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5 things to know before the stock market opens Monday


1. Dow futures sink on omicron concerns after rough week

A trader works on the floor of the New York Stock Exchange (NYSE) in New York, U.S., on Monday, Dec. 13, 2021.
Michael Nagle | Bloomberg | Getty Images

U.S. stock futures dropped more than 1% on Monday, heading into a holiday-shortened week filled with concern about how quickly the omicron Covid variant is spreading around the world. Dow futures fell more than 400 points after the 30-stock average dropped nearly 1.5% on Friday and sank almost 1.7% for the week. The S&P 500 fell 1% on Friday and nearly 2% for the week. The Nasdaq dipped 0.07% on Friday and sank roughly 3% for the week. Despite the recent weakness, all three benchmarks were still way up for the year, with the Dow, S&P 500 and Nasdaq rising more than 15.5%, 23% and 17.7%, respectively, in 2021, as of Friday’s close.

2. Moderna jumps after its booster appears to protect against omicron

Jakub Porzycki | NurPhoto | Getty Images

Stock futures paired deeper losses early Monday after Moderna said a third dose of its Covid vaccine appears to provide significant protection against omicron. The booster dose of 50 micrograms, which has already been cleared for use, can “boost neutralizing antibody levels 37-fold higher than pre-boost levels.” Preliminary data on a 100-microgram dose, the same as the first two shots, showed an “approximately 83-fold” increase. Without a booster, the company’s vaccine has been been found to be far less effective against omicron. Moderna said it’ll continue to develop an omicron-specific booster. Shares jumped 5% in the premarket, a standout in Monday’s broader market slide.

3. Goldman cuts GDP forecast after Sen. Manchin dooms Biden bill

U.S. Senator Joe Manchin (D-WV) closes the door of an elevator after a Democratic policy luncheon at the U.S. Capitol in Washington, U.S., December 16, 2021.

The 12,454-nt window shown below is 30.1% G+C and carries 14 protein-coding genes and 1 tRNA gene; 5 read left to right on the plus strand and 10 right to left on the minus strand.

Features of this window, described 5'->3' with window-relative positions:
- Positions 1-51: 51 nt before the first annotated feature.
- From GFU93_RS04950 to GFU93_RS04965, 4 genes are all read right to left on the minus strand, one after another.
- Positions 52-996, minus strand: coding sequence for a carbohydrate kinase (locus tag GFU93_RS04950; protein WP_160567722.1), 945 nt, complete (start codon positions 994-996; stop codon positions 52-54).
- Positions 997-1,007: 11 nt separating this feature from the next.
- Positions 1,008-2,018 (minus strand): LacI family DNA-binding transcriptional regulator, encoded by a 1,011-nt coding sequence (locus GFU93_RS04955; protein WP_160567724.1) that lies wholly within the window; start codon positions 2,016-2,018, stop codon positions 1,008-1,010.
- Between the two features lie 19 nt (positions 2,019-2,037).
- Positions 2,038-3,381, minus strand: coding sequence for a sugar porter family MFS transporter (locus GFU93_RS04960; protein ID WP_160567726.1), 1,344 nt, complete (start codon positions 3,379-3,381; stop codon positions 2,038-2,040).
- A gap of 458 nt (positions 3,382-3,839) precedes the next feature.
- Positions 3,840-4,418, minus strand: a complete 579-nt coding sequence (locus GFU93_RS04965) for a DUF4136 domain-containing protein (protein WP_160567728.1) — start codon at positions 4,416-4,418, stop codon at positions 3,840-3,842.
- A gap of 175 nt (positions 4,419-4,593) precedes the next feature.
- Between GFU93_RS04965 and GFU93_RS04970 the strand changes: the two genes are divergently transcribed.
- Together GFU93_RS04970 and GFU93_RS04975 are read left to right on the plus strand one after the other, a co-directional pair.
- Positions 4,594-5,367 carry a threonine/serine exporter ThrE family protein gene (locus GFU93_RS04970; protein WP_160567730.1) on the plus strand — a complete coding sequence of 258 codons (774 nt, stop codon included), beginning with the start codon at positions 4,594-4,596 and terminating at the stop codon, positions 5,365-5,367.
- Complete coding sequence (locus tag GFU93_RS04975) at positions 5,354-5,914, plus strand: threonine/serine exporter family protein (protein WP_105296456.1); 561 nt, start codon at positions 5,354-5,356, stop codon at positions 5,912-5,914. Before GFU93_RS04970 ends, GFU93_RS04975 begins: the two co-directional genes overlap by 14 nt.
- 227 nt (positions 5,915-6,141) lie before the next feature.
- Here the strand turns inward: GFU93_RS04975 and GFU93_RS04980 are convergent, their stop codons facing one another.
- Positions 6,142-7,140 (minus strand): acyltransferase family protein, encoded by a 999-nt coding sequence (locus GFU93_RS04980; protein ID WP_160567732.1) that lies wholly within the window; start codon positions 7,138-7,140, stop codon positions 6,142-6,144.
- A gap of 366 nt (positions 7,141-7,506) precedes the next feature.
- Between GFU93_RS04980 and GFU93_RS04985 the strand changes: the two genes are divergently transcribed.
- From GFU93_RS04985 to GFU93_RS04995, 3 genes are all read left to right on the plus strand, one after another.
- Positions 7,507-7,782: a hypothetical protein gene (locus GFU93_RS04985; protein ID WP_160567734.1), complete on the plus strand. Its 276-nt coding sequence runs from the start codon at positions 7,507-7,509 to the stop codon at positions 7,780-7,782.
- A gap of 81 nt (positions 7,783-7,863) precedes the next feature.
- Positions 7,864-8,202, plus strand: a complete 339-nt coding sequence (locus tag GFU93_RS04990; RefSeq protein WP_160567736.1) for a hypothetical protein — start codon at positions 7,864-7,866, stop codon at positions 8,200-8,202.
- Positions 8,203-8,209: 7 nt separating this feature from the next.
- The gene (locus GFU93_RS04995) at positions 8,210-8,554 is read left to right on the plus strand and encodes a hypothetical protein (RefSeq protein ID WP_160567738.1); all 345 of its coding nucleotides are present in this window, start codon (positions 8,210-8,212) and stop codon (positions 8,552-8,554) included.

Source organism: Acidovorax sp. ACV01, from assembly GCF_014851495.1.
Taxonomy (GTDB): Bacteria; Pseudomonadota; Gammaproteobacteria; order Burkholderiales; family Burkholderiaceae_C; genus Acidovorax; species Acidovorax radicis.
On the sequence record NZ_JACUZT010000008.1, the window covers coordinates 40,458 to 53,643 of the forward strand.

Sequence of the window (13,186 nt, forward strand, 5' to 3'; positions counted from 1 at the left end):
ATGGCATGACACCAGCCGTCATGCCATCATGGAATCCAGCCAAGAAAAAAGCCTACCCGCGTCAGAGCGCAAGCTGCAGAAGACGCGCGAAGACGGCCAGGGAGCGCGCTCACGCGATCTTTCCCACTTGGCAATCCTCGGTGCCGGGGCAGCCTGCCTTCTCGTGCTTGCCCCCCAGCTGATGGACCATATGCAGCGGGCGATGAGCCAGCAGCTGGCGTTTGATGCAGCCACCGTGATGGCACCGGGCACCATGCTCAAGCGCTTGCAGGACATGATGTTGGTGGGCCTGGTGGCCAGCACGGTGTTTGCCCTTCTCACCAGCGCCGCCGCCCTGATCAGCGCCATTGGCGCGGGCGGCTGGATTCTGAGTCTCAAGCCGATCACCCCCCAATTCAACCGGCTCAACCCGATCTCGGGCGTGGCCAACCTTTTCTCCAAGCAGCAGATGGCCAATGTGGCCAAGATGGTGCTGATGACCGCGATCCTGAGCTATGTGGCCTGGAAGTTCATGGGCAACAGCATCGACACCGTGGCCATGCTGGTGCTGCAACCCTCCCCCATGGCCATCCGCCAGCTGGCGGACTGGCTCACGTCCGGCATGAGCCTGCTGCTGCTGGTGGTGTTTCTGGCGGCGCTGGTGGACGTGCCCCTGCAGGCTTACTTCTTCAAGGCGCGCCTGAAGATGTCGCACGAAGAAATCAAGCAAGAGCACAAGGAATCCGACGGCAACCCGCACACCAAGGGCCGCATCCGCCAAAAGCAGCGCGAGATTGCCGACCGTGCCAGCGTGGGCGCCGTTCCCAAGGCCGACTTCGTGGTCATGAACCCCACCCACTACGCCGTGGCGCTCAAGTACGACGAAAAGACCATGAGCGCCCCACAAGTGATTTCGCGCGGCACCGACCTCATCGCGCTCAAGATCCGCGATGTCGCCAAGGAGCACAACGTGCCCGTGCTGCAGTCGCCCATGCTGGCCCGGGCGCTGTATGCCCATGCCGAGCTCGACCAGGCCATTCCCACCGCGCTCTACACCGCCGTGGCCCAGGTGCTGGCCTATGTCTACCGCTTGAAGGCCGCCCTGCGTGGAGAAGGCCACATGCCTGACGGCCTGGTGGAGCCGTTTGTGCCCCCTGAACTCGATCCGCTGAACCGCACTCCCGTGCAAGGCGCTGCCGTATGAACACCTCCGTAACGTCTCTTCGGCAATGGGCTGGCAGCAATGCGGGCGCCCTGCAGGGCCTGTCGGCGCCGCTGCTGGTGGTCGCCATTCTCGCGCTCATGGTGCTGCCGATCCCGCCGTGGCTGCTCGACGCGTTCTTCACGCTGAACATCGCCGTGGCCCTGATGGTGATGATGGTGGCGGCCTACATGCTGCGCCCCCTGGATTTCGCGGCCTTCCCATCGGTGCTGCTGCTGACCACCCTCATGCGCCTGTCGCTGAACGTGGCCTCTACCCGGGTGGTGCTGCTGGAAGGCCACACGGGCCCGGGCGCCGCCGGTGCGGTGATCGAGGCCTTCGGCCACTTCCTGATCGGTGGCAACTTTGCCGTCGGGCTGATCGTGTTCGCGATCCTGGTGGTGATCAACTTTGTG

Elizabeth Frantz | Reuters

The apparent failure of President Joe Biden‘s “Build Back Better” plan means that economic growth could be weaker than expected next year, according to Goldman Sachs. The plan hit a wall Sunday when Democratic West Virginia Sen. Joe Manchin said he would not support his party’s legislation, meaning that the bill does not have enough votes to pass the 50-50 Senate. “While BBB in its current form looks unlikely, there is still a good chance that Congress enacts a much smaller set of fiscal proposals dealing with manufacturing incentives and supply chain issues” hampered in part by Covid, Goldman’s Sunday note to clients said.

4. Davos gathering of world leaders, billionaires and CEOs postponed

A logo sits on a window at the entrance hall of the Congress Center ahead of the World Economic Forum (WEF) in Davos, Switzerland, on Monday, Jan. 20, 2020.
Jason Alden | Bloomberg | Getty Images

The World Economic Forum said Monday that due to Covid concerns it’ll postpone its in-person annual meeting in Davos, Switzerland, a gathering that brings together world leaders, billionaires and CEOs. The event had been scheduled from Jan. 17 to Jan. 21, with the aim of addressing economic, environmental, political and social fault-lines exacerbated by the pandemic. “It is now planned for early summer,” the WEF said in a statement. Organizers said that an online series of “State of the World” sessions will be held instead, “to focus on shaping solutions to the world’s most pressing challenges.” The WEF canceled a summer version of its meeting set to take place in Singapore in August. A virtual conference was held earlier this year.

5. Elon Musk says he’ll pay over $11 billion in taxes this year

Maja Hitij | Getty Images News | Getty Images

Elon Musk faces a hefty tax bill this year — possibly the biggest in U.S. history. “For those wondering, I will pay over $11 billion in taxes this year,” the Tesla CEO tweeted Monday. Musk has sold off $14 billion worth of Tesla stock since early November, after asking his followers in a Twitter poll if he should sell 10% of his holdings. The response to that poll was a resounding “yes.” However, regardless of the vote, it’s likely Musk would have started selling anyway to pay options-related taxes. Tesla shares fell about 2% in Monday’s premarket. While still up more than 30% this year, Tesla has dropped 15% in the past month, back under the $1 trillion market cap level.

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